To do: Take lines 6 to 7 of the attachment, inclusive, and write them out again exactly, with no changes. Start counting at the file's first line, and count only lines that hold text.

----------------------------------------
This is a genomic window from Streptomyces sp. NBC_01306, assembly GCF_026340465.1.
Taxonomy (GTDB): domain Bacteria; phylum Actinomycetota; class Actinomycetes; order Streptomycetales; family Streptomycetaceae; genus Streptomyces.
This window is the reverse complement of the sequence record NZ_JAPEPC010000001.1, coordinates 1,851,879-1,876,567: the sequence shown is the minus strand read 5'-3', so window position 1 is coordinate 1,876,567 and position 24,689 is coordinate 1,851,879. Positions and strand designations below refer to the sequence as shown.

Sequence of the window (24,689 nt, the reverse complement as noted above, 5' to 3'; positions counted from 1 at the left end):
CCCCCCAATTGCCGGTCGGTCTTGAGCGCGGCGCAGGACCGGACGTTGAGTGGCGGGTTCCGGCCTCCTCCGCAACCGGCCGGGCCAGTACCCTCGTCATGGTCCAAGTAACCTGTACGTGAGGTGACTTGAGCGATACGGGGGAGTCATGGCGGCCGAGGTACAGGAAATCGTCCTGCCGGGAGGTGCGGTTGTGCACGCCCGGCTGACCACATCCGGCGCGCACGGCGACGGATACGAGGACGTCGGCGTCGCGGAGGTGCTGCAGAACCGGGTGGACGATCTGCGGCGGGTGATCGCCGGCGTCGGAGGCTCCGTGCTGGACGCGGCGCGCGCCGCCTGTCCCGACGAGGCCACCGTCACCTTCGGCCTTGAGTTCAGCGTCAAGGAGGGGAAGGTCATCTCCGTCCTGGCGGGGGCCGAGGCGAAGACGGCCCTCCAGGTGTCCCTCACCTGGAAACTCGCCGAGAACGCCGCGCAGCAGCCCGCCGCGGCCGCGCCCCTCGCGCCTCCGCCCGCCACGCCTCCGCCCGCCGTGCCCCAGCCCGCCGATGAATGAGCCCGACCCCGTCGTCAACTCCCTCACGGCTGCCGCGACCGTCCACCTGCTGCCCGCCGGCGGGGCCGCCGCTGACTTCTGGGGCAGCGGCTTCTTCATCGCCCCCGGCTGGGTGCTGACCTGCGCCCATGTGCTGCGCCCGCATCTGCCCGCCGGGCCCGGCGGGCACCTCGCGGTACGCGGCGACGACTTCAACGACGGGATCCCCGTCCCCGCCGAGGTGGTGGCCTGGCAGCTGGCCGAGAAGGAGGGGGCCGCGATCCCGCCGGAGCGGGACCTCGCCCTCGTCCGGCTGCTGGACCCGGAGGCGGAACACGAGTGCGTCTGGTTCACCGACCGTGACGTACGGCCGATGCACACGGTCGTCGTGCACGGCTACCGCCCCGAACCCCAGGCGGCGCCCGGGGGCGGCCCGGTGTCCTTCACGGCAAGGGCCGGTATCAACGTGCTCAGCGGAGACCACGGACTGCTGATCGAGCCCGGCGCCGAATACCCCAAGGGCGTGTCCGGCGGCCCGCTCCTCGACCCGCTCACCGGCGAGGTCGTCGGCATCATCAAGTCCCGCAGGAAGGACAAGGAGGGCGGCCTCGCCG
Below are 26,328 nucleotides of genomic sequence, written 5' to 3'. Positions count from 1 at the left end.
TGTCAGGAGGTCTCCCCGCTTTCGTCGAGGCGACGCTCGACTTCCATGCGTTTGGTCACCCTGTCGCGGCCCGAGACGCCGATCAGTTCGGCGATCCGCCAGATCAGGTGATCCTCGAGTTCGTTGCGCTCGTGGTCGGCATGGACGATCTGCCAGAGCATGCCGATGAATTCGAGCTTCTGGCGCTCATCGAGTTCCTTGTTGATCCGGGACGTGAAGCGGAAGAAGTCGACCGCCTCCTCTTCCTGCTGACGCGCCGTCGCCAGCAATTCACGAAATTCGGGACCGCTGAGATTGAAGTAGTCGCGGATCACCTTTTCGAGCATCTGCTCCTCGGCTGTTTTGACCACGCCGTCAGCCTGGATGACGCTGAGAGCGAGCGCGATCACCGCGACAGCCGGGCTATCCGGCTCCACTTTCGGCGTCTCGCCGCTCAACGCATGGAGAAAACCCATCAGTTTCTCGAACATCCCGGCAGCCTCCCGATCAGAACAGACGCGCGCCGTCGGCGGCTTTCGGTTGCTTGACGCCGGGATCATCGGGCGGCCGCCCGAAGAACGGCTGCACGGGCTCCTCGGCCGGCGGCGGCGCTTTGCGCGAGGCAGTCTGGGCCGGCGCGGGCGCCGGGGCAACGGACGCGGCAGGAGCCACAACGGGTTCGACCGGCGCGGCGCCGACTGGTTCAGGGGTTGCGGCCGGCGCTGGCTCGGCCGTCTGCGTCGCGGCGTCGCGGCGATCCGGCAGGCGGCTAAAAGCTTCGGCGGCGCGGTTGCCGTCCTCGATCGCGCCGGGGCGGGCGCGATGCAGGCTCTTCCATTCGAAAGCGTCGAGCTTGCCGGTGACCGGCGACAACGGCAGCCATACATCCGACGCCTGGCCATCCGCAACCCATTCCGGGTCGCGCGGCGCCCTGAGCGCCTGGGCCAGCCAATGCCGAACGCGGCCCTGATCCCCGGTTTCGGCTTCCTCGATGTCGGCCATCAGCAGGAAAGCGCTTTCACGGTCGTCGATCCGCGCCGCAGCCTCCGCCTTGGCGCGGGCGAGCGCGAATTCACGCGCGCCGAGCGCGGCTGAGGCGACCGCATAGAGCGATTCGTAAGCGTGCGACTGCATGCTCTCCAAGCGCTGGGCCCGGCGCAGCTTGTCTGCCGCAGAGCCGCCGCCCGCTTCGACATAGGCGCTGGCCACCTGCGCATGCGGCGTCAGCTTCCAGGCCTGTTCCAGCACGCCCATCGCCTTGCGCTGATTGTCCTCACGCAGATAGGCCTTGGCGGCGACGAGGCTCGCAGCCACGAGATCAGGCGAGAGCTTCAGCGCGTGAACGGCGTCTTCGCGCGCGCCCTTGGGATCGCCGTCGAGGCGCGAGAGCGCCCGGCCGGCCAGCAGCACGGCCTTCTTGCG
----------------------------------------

Below are 26,328 nucleotides of genomic sequence, written 5' to 3'. Positions count from 1 at the left end.
TGTCAGGAGGTCTCCCCGCTTTCGTCGAGGCGACGCTCGACTTCCATGCGTTTGGTCACCCTGTCGCGGCCCGAGACGCCGATCAGTTCGGCGATCCGCCAGATCAGGTGATCCTCGAGTTCGTTGCGCTCGTGGTCGGCATGGACGATCTGCCAGAGCATGCCGATGAATTCGAGCTTCTGGCGCTCATCGAGTTCCTTGTTGATCCGGGACGTGAAGCGGAAGAAGTCGACCGCCTCCTCTTCCTGCTGACGCGCCGTCGCCAGCAATTCACGAAATTCGGGACCGCTGAGATTGAAGTAGTCGCGGATCACCTTTTCGAGCATCTGCTCCTCGGCTGTTTTGACCACGCCGTCAGCCTGGATGACGCTGAGAGCGAGCGCGATCACCGCGACAGCCGGGCTATCCGGCTCCACTTTCGGCGTCTCGCCGCTCAACGCATGGAGAAAACCCATCAGTTTCTCGAACATCCCGGCAGCCTCCCGATCAGAACAGACGCGCGCCGTCGGCGGCTTTCGGTTGCTTGACGCCGGGATCATCGGGCGGCCGCCCGAAGAACGGCTGCACGGGCTCCTCGGCCGGCGGCGGCGCTTTGCGCGAGGCAGTCTGGGCCGGCGCGGGCGCCGGGGCAACGGACGCGGCAGGAGCCACAACGGGTTCGACCGGCGCGGCGCCGACTGGTTCAGGGGTTGCGGCCGGCGCTGGCTCGGCCGTCTGCGTCGCGGCGTCGCGGCGATCCGGCAGGCGGCTAAAAGCTTCGGCGGCGCGGTTGCCGTCCTCGATCGCGCCGGGGCGGGCGCGATGCAGGCTCTTCCATTCGAAAGCGTCGAGCTTGCCGGTGACCGGCGACAACGGCAGCCATACATCCGACGCCTGGCCATCCGCAACCCATTCCGGGTCGCGCGGCGCCCTGAGCGCCTGGGCCAGCCAATGCCGAACGCGGCCCTGATCCCCGGTTTCGGCTTCCTCGATGTCGGCCATCAGCAGGAAAGCGCTTTCACGGTCGTCGATCCGCGCCGCAGCCTCCGCCTTGGCGCGGGCGAGCGCGAATTCACGCGCGCCGAGCGCGGCTGAGGCGACCGCATAGAGCGATTCGTAAGCGTGCGACTGCATGCTCTCCAAGCGCTGGGCCCGGCGCAGCTTGTCTGCCGCAGAGCCGCCGCCCGCTTCGACATAGGCGCTGGCCACCTGCGCATGCGGCGTCAGCTTCCAGGCCTGTTCCAGCACGCCCATCGCCTTGCGCTGATTGTCCTCACGCAGATAGGCCTTGGCGGCGACGAGGCTCGCAGCCACGAGATCAGGCGAGAGCTTCAGCGCGTGAACGGCGTCTTCGCGCGCGCCCTTGGGATCGCCGTCGAGGCGCGAGAGCGCCCGGCCGGCCAGCAGCACGGCCTTCTTGCG